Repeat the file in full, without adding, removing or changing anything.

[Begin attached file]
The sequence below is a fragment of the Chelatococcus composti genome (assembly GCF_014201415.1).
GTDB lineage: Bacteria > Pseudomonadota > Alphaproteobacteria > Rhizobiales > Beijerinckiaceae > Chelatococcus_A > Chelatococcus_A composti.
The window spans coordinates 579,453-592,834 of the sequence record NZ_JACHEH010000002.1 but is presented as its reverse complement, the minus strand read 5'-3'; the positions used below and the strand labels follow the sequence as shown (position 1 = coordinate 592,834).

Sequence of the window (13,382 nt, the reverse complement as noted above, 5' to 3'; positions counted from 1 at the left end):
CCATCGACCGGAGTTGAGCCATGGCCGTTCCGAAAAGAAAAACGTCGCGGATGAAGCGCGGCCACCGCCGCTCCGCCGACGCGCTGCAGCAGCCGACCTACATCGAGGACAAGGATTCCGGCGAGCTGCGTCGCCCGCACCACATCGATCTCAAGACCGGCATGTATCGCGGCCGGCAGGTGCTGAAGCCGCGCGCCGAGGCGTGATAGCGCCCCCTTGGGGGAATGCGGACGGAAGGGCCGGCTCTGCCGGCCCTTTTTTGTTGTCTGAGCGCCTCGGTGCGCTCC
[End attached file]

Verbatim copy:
The sequence below is a fragment of the Chelatococcus composti genome (assembly GCF_014201415.1).
GTDB lineage: Bacteria > Pseudomonadota > Alphaproteobacteria > Rhizobiales > Beijerinckiaceae > Chelatococcus_A > Chelatococcus_A composti.
The window spans coordinates 579,453-592,834 of the sequence record NZ_JACHEH010000002.1 but is presented as its reverse complement, the minus strand read 5'-3'; the positions used below and the strand labels follow the sequence as shown (position 1 = coordinate 592,834).

Sequence of the window (13,382 nt, the reverse complement as noted above, 5' to 3'; positions counted from 1 at the left end):
CCATCGACCGGAGTTGAGCCATGGCCGTTCCGAAAAGAAAAACGTCGCGGATGAAGCGCGGCCACCGCCGCTCCGCCGACGCGCTGCAGCAGCCGACCTACATCGAGGACAAGGATTCCGGCGAGCTGCGTCGCCCGCACCACATCGATCTCAAGACCGGCATGTATCGCGGCCGGCAGGTGCTGAAGCCGCGCGCCGAGGCGTGATAGCGCCCCCTTGGGGGAATGCGGACGGAAGGGCCGGCTCTGCCGGCCCTTTTTTGTTGTCTGAGCGCCTCGGTGCGCTCC